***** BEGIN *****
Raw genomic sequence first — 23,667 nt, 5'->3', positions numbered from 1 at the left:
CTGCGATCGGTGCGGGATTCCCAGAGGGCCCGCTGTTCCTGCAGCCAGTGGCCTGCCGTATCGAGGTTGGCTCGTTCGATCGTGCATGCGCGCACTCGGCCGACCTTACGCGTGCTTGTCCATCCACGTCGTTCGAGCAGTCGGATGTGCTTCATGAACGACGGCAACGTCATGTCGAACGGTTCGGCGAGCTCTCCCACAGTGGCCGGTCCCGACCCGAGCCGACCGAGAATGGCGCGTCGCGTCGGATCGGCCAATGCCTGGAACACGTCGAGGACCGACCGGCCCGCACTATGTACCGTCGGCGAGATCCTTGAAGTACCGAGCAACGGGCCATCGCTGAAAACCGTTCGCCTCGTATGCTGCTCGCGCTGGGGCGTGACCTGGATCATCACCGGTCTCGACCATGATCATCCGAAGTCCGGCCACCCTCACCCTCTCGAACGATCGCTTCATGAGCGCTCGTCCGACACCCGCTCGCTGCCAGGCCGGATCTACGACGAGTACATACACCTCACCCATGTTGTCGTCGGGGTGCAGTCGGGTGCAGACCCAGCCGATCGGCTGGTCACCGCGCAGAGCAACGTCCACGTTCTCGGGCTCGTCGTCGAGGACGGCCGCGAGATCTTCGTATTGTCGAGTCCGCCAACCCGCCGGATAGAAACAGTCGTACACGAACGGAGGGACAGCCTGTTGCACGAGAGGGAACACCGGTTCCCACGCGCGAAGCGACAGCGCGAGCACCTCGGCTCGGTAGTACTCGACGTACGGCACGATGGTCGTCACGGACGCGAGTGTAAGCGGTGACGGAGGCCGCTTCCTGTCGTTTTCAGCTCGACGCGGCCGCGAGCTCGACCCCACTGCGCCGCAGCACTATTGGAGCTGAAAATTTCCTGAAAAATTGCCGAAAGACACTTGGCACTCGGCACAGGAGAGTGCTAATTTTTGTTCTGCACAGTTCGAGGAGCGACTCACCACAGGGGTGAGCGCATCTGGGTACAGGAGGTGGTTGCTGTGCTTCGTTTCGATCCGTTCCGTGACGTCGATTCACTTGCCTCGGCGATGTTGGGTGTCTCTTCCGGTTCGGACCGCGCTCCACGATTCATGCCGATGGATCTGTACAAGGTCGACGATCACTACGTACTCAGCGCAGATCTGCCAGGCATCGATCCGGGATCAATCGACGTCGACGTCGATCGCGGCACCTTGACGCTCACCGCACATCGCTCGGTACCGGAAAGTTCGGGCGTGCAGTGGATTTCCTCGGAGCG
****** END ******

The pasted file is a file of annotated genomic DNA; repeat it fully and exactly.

Raw genomic sequence first — 23,667 nt, 5'->3', positions numbered from 1 at the left:
CTGCGATCGGTGCGGGATTCCCAGAGGGCCCGCTGTTCCTGCAGCCAGTGGCCTGCCGTATCGAGGTTGGCTCGTTCGATCGTGCATGCGCGCACTCGGCCGACCTTACGCGTGCTTGTCCATCCACGTCGTTCGAGCAGTCGGATGTGCTTCATGAACGACGGCAACGTCATGTCGAACGGTTCGGCGAGCTCTCCCACAGTGGCCGGTCCCGACCCGAGCCGACCGAGAATGGCGCGTCGCGTCGGATCGGCCAATGCCTGGAACACGTCGAGGACCGACCGGCCCGCACTATGTACCGTCGGCGAGATCCTTGAAGTACCGAGCAACGGGCCATCGCTGAAAACCGTTCGCCTCGTATGCTGCTCGCGCTGGGGCGTGACCTGGATCATCACCGGTCTCGACCATGATCATCCGAAGTCCGGCCACCCTCACCCTCTCGAACGATCGCTTCATGAGCGCTCGTCCGACACCCGCTCGCTGCCAGGCCGGATCTACGACGAGTACATACACCTCACCCATGTTGTCGTCGGGGTGCAGTCGGGTGCAGACCCAGCCGATCGGCTGGTCACCGCGCAGAGCAACGTCCACGTTCTCGGGCTCGTCGTCGAGGACGGCCGCGAGATCTTCGTATTGTCGAGTCCGCCAACCCGCCGGATAGAAACAGTCGTACACGAACGGAGGGACAGCCTGTTGCACGAGAGGGAACACCGGTTCCCACGCGCGAAGCGACAGCGCGAGCACCTCGGCTCGGTAGTACTCGACGTACGGCACGATGGTCGTCACGGACGCGAGTGTAAGCGGTGACGGAGGCCGCTTCCTGTCGTTTTCAGCTCGACGCGGCCGCGAGCTCGACCCCACTGCGCCGCAGCACTATTGGAGCTGAAAATTTCCTGAAAAATTGCCGAAAGACACTTGGCACTCGGCACAGGAGAGTGCTAATTTTTGTTCTGCACAGTTCGAGGAGCGACTCACCACAGGGGTGAGCGCATCTGGGTACAGGAGGTGGTTGCTGTGCTTCGTTTCGATCCGTTCCGTGACGTCGATTCACTTGCCTCGGCGATGTTGGGTGTCTCTTCCGGTTCGGACCGCGCTCCACGATTCATGCCGATGGATCTGTACAAGGTCGACGATCACTACGTACTCAGCGCAGATCTGCCAGGCATCGATCCGGGATCAATCGACGTCGACGTCGATCGCGGCACCTTGACGCTCACCGCACATCGCTCGGTACCGGAAAGTTCGGGCGTGCAGTGGATTTCCTCGGAGCG